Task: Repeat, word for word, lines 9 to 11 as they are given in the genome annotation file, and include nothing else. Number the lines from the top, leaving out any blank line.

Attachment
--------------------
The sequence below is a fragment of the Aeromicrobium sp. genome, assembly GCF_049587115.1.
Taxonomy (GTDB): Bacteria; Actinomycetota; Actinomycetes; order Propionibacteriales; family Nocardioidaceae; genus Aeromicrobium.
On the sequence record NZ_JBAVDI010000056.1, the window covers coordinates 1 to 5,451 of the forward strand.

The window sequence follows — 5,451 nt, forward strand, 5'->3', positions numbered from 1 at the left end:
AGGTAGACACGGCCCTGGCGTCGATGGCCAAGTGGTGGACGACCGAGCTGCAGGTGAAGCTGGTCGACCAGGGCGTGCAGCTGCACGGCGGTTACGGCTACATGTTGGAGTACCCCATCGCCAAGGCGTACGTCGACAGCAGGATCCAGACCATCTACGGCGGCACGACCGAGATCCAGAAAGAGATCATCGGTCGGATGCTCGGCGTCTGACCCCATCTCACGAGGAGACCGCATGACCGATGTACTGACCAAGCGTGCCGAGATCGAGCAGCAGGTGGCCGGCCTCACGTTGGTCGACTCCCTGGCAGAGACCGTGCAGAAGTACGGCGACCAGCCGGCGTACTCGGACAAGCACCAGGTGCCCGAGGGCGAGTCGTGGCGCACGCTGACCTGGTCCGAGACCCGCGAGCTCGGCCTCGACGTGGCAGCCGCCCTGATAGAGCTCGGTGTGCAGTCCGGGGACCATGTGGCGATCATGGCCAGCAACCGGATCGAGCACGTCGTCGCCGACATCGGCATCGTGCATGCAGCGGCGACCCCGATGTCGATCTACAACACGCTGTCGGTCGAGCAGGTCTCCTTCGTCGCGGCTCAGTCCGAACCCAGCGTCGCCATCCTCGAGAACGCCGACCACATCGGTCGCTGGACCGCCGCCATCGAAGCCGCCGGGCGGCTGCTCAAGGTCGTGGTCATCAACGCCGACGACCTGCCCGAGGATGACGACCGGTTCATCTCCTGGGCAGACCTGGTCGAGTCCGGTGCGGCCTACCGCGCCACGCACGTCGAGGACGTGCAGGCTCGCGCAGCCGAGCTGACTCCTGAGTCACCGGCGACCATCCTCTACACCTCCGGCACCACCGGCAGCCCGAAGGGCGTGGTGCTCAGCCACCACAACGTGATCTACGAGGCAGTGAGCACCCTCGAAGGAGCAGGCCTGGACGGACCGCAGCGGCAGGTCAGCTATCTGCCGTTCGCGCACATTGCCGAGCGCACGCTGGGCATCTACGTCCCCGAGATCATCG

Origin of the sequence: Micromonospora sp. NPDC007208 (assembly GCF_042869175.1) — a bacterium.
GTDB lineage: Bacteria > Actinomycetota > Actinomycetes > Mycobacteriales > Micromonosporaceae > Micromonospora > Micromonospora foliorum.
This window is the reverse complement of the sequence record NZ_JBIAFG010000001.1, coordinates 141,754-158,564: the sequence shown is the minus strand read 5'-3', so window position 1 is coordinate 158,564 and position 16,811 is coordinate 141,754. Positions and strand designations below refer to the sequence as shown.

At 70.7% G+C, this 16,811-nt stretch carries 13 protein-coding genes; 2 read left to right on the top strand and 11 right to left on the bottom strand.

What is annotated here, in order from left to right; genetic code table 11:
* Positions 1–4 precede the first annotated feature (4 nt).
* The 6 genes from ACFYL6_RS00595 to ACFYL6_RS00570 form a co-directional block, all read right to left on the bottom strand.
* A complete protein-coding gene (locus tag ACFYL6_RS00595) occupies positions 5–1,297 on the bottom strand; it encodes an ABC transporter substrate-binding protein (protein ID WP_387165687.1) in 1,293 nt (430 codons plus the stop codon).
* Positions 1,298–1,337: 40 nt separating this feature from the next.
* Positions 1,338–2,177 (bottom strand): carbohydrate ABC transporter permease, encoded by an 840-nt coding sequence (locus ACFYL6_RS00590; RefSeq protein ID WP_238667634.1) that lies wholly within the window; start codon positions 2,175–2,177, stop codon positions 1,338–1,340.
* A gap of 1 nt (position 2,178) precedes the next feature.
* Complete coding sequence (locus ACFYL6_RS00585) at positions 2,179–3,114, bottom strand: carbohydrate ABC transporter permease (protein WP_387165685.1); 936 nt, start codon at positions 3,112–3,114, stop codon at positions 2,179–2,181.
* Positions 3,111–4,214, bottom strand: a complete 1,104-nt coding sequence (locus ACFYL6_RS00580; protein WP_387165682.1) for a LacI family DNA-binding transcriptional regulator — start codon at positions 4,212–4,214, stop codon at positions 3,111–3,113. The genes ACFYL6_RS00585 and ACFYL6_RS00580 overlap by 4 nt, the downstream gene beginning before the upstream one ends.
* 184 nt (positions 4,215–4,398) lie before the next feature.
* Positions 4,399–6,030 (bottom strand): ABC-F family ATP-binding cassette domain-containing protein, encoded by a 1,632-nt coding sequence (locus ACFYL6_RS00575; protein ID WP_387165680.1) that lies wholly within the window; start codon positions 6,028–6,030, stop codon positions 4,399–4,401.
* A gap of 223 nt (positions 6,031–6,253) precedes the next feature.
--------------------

At 70.7% G+C, this 16,811-nt stretch carries 13 protein-coding genes; 2 read left to right on the top strand and 11 right to left on the bottom strand.

What is annotated here, in order from left to right; genetic code table 11:
* Positions 1–4 precede the first annotated feature (4 nt).